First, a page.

Miranda V. Arizona: The Rights of the Accused

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Capstone, 2006 - Juvenile Nonfiction - 96 pages
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"On March 13, 1963, Ernesto Miranda confessed to three crimes. Based on his confession, Miranda was convicted at trial, but some lawyers thought Miranda's rights had been denied. The lawyers helped Miranda wage a three-year legal battle, which reached the U.S. Supreme Court. In an historic decision, the Court said anyone accused of a crime had ""the right to remain silent."" This and several other legal protections are now part of the Miranda Warning read to every person who is arrested in the United States."

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The Trials
The First Appeal
Getting to the Supreme Court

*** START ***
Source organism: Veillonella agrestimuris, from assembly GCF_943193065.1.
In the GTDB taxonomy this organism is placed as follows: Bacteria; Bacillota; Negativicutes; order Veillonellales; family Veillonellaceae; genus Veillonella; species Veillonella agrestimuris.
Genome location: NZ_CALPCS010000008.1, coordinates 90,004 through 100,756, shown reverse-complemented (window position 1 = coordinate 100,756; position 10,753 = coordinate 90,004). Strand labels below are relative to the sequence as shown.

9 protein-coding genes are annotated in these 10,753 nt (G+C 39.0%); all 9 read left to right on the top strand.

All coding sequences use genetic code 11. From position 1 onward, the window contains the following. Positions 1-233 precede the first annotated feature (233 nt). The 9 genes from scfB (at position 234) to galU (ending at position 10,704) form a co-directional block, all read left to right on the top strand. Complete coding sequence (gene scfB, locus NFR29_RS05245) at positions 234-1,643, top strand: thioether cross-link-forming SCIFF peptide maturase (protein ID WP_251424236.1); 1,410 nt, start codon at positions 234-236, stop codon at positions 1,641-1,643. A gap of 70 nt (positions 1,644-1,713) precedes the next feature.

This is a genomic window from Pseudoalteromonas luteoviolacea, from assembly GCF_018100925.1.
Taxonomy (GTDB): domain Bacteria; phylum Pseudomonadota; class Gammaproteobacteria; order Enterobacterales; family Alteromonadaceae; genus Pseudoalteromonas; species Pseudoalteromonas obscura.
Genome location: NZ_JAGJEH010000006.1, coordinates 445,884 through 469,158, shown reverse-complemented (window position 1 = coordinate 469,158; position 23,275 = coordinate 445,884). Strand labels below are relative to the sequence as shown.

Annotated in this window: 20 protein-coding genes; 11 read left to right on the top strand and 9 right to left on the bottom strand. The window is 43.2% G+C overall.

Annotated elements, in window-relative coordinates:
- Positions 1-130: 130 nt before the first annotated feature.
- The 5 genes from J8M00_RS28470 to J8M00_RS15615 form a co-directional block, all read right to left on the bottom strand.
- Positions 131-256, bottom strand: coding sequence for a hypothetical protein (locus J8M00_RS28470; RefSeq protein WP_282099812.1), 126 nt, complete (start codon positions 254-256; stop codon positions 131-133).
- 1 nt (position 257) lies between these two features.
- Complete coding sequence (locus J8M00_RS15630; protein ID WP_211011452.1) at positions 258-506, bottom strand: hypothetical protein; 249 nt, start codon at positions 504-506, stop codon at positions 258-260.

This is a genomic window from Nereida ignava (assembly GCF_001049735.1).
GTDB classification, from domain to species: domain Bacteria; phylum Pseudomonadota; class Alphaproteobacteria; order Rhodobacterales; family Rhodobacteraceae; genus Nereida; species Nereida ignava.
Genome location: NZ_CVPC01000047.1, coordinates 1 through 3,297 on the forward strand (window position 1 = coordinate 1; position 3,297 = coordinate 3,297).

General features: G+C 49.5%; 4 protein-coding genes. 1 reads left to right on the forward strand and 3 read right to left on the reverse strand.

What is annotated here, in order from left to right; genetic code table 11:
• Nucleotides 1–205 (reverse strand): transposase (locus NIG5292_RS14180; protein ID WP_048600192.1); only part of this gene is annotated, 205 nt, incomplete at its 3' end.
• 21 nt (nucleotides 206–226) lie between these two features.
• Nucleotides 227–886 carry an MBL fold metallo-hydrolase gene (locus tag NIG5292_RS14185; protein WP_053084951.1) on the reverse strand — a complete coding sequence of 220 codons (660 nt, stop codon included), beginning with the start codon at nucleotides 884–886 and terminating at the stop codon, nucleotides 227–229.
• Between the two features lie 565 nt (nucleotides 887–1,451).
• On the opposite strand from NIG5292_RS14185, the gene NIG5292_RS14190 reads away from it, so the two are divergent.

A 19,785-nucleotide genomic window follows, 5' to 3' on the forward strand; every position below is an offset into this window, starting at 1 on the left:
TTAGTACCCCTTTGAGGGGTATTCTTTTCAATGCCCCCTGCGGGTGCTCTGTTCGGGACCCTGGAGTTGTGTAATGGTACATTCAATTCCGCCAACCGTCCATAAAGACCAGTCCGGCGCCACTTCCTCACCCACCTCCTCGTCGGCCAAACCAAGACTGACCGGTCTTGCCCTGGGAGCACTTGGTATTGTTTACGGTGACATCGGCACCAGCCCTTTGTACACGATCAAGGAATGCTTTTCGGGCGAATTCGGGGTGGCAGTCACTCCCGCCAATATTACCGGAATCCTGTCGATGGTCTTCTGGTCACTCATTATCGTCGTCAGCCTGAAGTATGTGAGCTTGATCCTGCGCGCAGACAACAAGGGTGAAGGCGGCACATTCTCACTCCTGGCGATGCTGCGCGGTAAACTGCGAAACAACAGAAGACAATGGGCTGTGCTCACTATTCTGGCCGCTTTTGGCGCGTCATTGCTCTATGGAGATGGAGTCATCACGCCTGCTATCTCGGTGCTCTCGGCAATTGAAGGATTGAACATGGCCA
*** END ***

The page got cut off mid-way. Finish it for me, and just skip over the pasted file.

Inside the Supreme Court
The Court Decides
The Arguments Over Miranda
Miranda Through the Years
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About the author (2006)

Michael Burgan has written numerous books for children and young adults during his nearly 20 years as a freelance writer. Many of his books have focused on U.S. history, geography, and the lives of world leaders. He has also written fiction and adapted classic novels. Michael has won several awards for his writing, and his graphic novel version of the classic tale Frankenstein (Stone Arch Books) was a Junior Library Guild selection.nbsp; Michael has also worked as an editor at Weekly Reader, the classroom news magazine used in schools across the United States. Michael graduated from the University of Connecticut with a bachelor's degree in history. When not writing for kids, he enjoys writing plays, and his works have been staged across the United States. He lives in Santa Fe, New Mexico, with his cat, Callie.

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